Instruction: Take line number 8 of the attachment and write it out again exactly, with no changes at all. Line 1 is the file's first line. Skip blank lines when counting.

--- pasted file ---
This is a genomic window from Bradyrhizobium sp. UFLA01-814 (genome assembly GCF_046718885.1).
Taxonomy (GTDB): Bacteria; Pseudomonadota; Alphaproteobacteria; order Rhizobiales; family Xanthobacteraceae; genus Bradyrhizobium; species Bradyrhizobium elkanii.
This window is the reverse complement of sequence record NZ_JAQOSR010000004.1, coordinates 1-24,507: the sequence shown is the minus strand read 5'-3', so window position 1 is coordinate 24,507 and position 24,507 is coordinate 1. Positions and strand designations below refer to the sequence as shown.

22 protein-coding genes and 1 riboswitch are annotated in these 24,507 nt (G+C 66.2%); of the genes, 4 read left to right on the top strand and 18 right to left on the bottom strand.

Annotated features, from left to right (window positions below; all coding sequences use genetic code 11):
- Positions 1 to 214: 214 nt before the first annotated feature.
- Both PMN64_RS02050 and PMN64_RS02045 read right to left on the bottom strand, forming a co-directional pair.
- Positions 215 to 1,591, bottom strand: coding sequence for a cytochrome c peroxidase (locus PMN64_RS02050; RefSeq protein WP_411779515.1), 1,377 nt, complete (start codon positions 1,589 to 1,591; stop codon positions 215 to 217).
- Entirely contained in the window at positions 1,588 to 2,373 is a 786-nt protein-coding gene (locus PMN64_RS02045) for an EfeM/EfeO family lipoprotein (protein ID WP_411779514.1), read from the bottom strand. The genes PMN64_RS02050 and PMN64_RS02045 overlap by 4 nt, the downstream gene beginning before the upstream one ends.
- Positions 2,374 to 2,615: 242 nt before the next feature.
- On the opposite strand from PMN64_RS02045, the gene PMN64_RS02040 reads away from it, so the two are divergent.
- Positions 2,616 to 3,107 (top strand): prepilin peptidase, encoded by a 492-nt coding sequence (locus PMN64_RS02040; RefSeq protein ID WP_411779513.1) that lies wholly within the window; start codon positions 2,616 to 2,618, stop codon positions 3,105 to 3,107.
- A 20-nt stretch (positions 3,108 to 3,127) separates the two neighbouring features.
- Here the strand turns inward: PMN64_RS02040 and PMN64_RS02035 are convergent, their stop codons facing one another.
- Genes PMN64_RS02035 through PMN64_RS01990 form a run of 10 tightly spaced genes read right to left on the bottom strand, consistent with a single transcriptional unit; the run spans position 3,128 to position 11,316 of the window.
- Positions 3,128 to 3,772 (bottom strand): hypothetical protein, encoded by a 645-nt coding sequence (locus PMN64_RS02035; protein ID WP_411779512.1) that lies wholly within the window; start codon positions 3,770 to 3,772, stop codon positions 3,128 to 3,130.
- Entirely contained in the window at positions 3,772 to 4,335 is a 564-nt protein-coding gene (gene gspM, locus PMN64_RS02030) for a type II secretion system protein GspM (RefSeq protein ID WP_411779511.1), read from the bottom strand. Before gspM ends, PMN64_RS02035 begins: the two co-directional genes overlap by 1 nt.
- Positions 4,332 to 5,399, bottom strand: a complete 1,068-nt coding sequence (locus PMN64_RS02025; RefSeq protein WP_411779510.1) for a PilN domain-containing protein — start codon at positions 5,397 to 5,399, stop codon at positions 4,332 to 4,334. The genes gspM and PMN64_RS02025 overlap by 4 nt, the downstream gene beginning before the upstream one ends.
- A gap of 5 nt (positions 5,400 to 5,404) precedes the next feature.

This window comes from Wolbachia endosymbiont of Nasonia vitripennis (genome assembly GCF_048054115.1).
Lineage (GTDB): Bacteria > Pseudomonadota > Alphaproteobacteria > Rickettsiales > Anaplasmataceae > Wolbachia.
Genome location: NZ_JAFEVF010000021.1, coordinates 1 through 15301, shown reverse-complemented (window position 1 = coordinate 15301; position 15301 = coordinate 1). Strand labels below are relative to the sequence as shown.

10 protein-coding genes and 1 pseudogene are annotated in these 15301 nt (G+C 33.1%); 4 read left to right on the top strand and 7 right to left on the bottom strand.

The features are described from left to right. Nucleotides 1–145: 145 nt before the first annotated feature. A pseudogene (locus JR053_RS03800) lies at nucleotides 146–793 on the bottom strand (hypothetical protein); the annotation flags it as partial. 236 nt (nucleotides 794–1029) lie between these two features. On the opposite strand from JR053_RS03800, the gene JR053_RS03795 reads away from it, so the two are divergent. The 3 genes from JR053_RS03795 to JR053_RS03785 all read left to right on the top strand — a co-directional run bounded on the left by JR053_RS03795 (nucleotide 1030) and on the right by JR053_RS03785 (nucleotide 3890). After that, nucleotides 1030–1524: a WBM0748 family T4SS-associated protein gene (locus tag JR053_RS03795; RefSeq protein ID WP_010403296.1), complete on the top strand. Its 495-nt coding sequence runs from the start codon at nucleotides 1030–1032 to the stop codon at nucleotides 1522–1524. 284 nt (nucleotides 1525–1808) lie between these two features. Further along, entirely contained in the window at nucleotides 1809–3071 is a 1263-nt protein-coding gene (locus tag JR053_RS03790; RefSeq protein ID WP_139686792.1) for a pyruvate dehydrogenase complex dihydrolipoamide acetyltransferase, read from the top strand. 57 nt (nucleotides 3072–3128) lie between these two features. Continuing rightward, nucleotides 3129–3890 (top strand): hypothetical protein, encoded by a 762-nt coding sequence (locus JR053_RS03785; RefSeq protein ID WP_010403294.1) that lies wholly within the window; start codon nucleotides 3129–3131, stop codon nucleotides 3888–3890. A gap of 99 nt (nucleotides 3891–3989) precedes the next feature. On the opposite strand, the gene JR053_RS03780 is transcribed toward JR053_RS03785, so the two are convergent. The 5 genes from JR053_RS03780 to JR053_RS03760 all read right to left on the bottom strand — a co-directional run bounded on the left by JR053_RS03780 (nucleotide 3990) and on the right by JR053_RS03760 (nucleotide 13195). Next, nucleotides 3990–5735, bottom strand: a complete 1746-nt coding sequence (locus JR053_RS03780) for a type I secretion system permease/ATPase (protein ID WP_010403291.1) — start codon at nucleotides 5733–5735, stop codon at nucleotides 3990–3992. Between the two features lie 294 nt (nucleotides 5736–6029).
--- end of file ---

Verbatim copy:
- Positions 215 to 1,591, bottom strand: coding sequence for a cytochrome c peroxidase (locus PMN64_RS02050; RefSeq protein WP_411779515.1), 1,377 nt, complete (start codon positions 1,589 to 1,591; stop codon positions 215 to 217).